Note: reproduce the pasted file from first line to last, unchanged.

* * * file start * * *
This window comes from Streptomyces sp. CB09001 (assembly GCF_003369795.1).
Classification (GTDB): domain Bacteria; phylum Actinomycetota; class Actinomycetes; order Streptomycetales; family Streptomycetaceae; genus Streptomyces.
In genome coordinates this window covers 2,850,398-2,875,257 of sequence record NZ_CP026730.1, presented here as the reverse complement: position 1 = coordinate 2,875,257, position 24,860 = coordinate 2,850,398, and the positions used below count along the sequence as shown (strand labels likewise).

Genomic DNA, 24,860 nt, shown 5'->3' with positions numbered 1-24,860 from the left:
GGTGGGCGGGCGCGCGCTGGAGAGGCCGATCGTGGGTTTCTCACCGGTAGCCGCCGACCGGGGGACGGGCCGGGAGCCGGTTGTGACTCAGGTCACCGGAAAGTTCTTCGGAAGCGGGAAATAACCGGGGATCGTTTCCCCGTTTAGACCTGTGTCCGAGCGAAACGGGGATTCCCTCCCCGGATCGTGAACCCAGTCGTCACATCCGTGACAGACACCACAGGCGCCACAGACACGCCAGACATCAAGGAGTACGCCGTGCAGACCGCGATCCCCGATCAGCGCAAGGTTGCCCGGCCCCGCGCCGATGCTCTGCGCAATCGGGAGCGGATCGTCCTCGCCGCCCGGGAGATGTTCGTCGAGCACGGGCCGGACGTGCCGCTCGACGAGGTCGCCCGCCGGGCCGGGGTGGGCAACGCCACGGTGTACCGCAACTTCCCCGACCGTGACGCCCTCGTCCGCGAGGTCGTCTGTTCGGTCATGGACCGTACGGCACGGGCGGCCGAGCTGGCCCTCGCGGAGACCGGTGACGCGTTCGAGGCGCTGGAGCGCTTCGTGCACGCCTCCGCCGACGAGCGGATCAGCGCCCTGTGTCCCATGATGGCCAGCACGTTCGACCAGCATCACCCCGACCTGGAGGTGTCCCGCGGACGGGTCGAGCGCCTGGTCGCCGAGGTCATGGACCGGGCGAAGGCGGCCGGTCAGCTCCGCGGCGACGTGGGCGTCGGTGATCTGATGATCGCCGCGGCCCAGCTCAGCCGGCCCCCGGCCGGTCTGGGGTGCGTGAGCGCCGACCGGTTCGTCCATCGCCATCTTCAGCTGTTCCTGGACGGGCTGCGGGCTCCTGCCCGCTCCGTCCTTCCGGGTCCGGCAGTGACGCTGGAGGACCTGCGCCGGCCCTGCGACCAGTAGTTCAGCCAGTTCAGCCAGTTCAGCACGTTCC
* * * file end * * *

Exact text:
This window comes from Streptomyces sp. CB09001 (assembly GCF_003369795.1).
Classification (GTDB): domain Bacteria; phylum Actinomycetota; class Actinomycetes; order Streptomycetales; family Streptomycetaceae; genus Streptomyces.
In genome coordinates this window covers 2,850,398-2,875,257 of sequence record NZ_CP026730.1, presented here as the reverse complement: position 1 = coordinate 2,875,257, position 24,860 = coordinate 2,850,398, and the positions used below count along the sequence as shown (strand labels likewise).

Genomic DNA, 24,860 nt, shown 5'->3' with positions numbered 1-24,860 from the left:
GGTGGGCGGGCGCGCGCTGGAGAGGCCGATCGTGGGTTTCTCACCGGTAGCCGCCGACCGGGGGACGGGCCGGGAGCCGGTTGTGACTCAGGTCACCGGAAAGTTCTTCGGAAGCGGGAAATAACCGGGGATCGTTTCCCCGTTTAGACCTGTGTCCGAGCGAAACGGGGATTCCCTCCCCGGATCGTGAACCCAGTCGTCACATCCGTGACAGACACCACAGGCGCCACAGACACGCCAGACATCAAGGAGTACGCCGTGCAGACCGCGATCCCCGATCAGCGCAAGGTTGCCCGGCCCCGCGCCGATGCTCTGCGCAATCGGGAGCGGATCGTCCTCGCCGCCCGGGAGATGTTCGTCGAGCACGGGCCGGACGTGCCGCTCGACGAGGTCGCCCGCCGGGCCGGGGTGGGCAACGCCACGGTGTACCGCAACTTCCCCGACCGTGACGCCCTCGTCCGCGAGGTCGTCTGTTCGGTCATGGACCGTACGGCACGGGCGGCCGAGCTGGCCCTCGCGGAGACCGGTGACGCGTTCGAGGCGCTGGAGCGCTTCGTGCACGCCTCCGCCGACGAGCGGATCAGCGCCCTGTGTCCCATGATGGCCAGCACGTTCGACCAGCATCACCCCGACCTGGAGGTGTCCCGCGGACGGGTCGAGCGCCTGGTCGCCGAGGTCATGGACCGGGCGAAGGCGGCCGGTCAGCTCCGCGGCGACGTGGGCGTCGGTGATCTGATGATCGCCGCGGCCCAGCTCAGCCGGCCCCCGGCCGGTCTGGGGTGCGTGAGCGCCGACCGGTTCGTCCATCGCCATCTTCAGCTGTTCCTGGACGGGCTGCGGGCTCCTGCCCGCTCCGTCCTTCCGGGTCCGGCAGTGACGCTGGAGGACCTGCGCCGGCCCTGCGACCAGTAGTTCAGCCAGTTCAGCCAGTTCAGCACGTTCC